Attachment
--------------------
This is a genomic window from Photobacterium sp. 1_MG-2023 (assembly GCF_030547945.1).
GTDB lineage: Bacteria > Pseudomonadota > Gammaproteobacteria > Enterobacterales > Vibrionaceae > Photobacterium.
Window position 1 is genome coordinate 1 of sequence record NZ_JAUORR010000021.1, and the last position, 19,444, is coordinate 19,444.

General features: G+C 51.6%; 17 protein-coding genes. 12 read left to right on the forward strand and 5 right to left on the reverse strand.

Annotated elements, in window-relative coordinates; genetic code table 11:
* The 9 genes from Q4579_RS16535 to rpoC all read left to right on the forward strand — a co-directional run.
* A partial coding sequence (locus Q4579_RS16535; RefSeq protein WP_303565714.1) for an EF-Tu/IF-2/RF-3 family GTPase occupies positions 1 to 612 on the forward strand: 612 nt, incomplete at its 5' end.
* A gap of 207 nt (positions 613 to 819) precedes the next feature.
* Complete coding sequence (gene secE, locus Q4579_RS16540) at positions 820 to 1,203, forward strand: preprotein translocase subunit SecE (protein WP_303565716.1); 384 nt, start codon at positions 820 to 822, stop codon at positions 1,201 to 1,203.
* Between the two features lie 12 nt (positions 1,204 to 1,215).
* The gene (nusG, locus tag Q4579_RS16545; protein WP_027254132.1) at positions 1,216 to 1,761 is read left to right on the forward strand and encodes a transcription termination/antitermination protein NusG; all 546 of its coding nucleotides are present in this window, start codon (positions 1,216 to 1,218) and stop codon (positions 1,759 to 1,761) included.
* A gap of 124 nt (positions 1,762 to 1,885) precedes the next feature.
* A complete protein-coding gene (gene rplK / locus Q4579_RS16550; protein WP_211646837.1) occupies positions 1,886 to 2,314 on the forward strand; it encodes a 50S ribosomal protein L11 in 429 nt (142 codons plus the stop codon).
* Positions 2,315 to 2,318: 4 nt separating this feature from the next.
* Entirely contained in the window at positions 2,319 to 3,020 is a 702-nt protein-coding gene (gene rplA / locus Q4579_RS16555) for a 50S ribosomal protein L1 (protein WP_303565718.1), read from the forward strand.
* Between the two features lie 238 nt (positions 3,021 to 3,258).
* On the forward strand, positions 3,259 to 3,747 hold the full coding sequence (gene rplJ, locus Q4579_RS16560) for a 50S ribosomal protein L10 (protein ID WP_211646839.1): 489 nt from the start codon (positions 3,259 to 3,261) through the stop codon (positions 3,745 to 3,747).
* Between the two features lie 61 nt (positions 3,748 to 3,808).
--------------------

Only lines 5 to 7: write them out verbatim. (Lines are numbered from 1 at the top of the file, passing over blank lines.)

Annotated elements, in window-relative coordinates; genetic code table 11:
* The 9 genes from Q4579_RS16535 to rpoC all read left to right on the forward strand — a co-directional run.
* A partial coding sequence (locus Q4579_RS16535; RefSeq protein WP_303565714.1) for an EF-Tu/IF-2/RF-3 family GTPase occupies positions 1 to 612 on the forward strand: 612 nt, incomplete at its 5' end.